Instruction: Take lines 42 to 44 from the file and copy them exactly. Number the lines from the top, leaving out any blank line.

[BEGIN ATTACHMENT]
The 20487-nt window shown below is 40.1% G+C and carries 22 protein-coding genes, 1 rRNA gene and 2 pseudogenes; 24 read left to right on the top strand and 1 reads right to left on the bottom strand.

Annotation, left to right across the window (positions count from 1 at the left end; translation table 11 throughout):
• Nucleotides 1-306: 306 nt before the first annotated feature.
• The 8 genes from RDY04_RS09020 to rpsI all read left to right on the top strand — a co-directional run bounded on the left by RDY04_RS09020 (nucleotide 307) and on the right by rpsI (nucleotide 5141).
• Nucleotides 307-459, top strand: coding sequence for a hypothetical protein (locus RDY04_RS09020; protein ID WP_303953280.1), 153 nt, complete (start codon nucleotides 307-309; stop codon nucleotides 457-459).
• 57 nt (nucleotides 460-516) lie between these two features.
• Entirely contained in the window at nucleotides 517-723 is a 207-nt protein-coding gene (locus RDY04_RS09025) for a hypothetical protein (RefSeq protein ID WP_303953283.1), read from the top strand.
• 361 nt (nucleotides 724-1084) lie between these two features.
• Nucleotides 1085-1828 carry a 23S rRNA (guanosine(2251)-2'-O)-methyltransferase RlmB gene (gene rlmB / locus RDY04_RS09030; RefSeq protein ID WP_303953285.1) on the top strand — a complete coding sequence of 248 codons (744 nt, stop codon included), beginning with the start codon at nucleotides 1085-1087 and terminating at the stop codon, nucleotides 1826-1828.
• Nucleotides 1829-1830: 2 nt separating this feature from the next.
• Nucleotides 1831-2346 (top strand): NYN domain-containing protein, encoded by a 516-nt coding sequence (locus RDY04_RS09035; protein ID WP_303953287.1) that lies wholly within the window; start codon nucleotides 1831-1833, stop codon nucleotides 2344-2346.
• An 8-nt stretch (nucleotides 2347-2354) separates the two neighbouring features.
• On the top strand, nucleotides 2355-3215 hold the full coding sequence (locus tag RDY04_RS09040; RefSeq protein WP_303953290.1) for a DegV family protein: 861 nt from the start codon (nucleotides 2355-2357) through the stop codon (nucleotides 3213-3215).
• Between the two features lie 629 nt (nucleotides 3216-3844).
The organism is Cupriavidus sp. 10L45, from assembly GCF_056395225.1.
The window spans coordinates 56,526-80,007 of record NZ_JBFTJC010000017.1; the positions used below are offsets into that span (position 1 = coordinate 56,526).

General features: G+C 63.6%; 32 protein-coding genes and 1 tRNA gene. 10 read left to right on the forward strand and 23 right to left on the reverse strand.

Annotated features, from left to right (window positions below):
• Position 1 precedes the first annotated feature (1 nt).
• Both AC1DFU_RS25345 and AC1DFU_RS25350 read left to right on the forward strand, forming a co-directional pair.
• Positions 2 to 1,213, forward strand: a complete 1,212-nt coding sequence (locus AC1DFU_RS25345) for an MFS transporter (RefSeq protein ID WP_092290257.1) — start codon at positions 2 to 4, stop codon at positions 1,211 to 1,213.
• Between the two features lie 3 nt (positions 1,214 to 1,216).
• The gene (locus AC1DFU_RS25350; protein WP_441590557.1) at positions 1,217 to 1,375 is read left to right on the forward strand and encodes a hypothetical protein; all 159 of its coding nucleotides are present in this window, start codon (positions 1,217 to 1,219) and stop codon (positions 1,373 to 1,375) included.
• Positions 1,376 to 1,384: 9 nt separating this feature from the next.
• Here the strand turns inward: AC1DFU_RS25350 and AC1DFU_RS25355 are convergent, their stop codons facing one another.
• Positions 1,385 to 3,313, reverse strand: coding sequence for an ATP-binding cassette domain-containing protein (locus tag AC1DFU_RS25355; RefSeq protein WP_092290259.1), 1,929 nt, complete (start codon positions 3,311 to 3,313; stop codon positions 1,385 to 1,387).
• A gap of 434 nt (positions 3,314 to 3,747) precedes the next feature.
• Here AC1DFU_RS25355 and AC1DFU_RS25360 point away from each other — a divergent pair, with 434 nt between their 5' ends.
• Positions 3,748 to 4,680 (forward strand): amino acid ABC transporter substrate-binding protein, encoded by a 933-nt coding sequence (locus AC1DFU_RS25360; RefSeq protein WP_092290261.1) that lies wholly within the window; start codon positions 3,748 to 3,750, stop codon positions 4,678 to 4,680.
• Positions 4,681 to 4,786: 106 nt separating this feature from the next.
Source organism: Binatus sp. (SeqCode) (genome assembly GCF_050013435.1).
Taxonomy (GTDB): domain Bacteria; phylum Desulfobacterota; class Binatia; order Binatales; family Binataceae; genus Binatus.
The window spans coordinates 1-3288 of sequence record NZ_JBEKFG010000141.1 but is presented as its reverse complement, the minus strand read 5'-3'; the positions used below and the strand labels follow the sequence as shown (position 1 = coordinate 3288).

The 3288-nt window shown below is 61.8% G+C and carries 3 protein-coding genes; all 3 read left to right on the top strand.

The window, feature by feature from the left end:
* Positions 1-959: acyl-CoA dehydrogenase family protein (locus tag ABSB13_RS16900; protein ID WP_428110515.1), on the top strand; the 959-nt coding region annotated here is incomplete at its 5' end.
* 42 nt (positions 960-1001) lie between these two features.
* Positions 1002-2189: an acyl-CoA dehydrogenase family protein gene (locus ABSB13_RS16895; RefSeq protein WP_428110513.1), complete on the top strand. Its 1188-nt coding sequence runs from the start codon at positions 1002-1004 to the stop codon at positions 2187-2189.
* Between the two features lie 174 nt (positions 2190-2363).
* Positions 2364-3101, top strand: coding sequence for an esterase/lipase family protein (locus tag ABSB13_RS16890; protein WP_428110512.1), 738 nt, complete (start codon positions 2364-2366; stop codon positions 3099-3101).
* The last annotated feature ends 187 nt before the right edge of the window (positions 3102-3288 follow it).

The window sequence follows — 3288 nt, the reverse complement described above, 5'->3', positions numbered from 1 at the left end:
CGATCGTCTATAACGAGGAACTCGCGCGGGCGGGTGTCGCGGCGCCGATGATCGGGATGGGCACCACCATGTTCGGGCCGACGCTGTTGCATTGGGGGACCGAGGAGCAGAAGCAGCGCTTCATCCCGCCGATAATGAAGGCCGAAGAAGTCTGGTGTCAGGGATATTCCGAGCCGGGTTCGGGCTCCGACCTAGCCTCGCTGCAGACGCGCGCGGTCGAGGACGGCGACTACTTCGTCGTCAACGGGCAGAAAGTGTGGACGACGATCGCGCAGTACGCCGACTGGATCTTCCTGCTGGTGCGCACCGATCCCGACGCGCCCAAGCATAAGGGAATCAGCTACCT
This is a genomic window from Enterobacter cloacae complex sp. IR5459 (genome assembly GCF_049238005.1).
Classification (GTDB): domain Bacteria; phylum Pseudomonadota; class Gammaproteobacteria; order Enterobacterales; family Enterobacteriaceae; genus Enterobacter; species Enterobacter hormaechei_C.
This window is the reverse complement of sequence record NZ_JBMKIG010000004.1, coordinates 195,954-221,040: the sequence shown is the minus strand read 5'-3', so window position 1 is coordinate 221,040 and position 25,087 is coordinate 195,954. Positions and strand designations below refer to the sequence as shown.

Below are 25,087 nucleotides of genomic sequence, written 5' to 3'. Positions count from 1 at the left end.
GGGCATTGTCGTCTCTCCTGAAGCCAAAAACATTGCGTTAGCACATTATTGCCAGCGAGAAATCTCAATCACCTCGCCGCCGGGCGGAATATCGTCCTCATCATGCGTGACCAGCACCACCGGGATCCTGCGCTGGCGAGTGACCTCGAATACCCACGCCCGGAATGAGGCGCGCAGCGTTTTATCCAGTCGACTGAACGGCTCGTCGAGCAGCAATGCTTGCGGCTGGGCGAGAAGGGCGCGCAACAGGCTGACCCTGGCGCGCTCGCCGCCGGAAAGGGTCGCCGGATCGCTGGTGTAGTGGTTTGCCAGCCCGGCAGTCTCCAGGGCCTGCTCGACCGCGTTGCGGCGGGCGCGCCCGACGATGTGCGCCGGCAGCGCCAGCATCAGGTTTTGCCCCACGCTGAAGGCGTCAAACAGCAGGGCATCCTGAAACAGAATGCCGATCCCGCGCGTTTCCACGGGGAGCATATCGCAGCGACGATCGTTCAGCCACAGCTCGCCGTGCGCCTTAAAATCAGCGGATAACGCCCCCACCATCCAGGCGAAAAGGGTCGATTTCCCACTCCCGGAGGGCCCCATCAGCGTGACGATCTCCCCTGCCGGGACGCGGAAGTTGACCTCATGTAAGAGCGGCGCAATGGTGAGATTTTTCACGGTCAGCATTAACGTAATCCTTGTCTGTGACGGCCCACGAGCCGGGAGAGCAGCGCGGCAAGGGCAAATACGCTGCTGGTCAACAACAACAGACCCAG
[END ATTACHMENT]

The window sequence follows — 3288 nt, the reverse complement described above, 5'->3', positions numbered from 1 at the left end:
CGATCGTCTATAACGAGGAACTCGCGCGGGCGGGTGTCGCGGCGCCGATGATCGGGATGGGCACCACCATGTTCGGGCCGACGCTGTTGCATTGGGGGACCGAGGAGCAGAAGCAGCGCTTCATCCCGCCGATAATGAAGGCCGAAGAAGTCTGGTGTCAGGGATATTCCGAGCCGGGTTCGGGCTCCGACCTAGCCTCGCTGCAGACGCGCGCGGTCGAGGACGGCGACTACTTCGTCGTCAACGGGCAGAAAGTGTGGACGACGATCGCGCAGTACGCCGACTGGATCTTCCTGCTGGTGCGCACCGATCCCGACGCGCCCAAGCATAAGGGAATCAGCTACCT
This is a genomic window from Enterobacter cloacae complex sp. IR5459 (genome assembly GCF_049238005.1).